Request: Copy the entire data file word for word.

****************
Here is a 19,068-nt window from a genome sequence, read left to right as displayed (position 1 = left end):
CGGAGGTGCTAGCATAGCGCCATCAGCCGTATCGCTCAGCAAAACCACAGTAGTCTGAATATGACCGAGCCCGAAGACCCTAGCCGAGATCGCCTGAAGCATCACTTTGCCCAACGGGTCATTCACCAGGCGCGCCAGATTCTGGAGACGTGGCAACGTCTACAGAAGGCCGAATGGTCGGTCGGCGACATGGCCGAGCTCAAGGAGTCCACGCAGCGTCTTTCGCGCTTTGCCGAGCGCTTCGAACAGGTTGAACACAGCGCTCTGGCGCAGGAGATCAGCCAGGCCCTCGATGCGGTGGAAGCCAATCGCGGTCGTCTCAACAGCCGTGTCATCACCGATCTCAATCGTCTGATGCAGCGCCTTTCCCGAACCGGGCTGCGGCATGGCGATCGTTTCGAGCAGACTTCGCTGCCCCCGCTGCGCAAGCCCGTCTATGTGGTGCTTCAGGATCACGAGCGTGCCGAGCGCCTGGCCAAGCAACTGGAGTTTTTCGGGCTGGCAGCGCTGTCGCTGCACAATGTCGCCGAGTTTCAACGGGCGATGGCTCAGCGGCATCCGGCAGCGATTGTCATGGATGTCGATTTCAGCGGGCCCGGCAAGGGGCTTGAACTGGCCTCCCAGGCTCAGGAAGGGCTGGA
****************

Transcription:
Here is a 19,068-nt window from a genome sequence, read left to right as displayed (position 1 = left end):
CGGAGGTGCTAGCATAGCGCCATCAGCCGTATCGCTCAGCAAAACCACAGTAGTCTGAATATGACCGAGCCCGAAGACCCTAGCCGAGATCGCCTGAAGCATCACTTTGCCCAACGGGTCATTCACCAGGCGCGCCAGATTCTGGAGACGTGGCAACGTCTACAGAAGGCCGAATGGTCGGTCGGCGACATGGCCGAGCTCAAGGAGTCCACGCAGCGTCTTTCGCGCTTTGCCGAGCGCTTCGAACAGGTTGAACACAGCGCTCTGGCGCAGGAGATCAGCCAGGCCCTCGATGCGGTGGAAGCCAATCGCGGTCGTCTCAACAGCCGTGTCATCACCGATCTCAATCGTCTGATGCAGCGCCTTTCCCGAACCGGGCTGCGGCATGGCGATCGTTTCGAGCAGACTTCGCTGCCCCCGCTGCGCAAGCCCGTCTATGTGGTGCTTCAGGATCACGAGCGTGCCGAGCGCCTGGCCAAGCAACTGGAGTTTTTCGGGCTGGCAGCGCTGTCGCTGCACAATGTCGCCGAGTTTCAACGGGCGATGGCTCAGCGGCATCCGGCAGCGATTGTCATGGATGTCGATTTCAGCGGGCCCGGCAAGGGGCTTGAACTGGCCTCCCAGGCTCAGGAAGGGCTGGA